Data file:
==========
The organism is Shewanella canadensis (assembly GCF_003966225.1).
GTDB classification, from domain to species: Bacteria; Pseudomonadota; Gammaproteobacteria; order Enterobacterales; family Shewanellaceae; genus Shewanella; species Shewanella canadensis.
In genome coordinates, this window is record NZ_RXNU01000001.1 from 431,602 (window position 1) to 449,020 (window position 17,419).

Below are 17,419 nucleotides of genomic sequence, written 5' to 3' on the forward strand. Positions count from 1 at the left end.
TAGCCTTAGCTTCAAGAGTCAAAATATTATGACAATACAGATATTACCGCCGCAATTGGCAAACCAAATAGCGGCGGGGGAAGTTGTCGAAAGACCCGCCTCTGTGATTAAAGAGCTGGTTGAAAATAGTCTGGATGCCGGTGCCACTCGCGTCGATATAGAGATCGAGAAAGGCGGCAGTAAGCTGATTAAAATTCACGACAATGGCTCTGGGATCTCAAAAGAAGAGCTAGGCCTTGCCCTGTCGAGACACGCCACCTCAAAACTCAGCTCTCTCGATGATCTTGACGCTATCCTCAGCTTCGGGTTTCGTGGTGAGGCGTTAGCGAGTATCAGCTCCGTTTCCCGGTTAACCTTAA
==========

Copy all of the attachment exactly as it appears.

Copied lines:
The organism is Shewanella canadensis (assembly GCF_003966225.1).
GTDB classification, from domain to species: Bacteria; Pseudomonadota; Gammaproteobacteria; order Enterobacterales; family Shewanellaceae; genus Shewanella; species Shewanella canadensis.
In genome coordinates, this window is record NZ_RXNU01000001.1 from 431,602 (window position 1) to 449,020 (window position 17,419).

Below are 17,419 nucleotides of genomic sequence, written 5' to 3' on the forward strand. Positions count from 1 at the left end.
TAGCCTTAGCTTCAAGAGTCAAAATATTATGACAATACAGATATTACCGCCGCAATTGGCAAACCAAATAGCGGCGGGGGAAGTTGTCGAAAGACCCGCCTCTGTGATTAAAGAGCTGGTTGAAAATAGTCTGGATGCCGGTGCCACTCGCGTCGATATAGAGATCGAGAAAGGCGGCAGTAAGCTGATTAAAATTCACGACAATGGCTCTGGGATCTCAAAAGAAGAGCTAGGCCTTGCCCTGTCGAGACACGCCACCTCAAAACTCAGCTCTCTCGATGATCTTGACGCTATCCTCAGCTTCGGGTTTCGTGGTGAGGCGTTAGCGAGTATCAGCTCCGTTTCCCGGTTAACCTTAA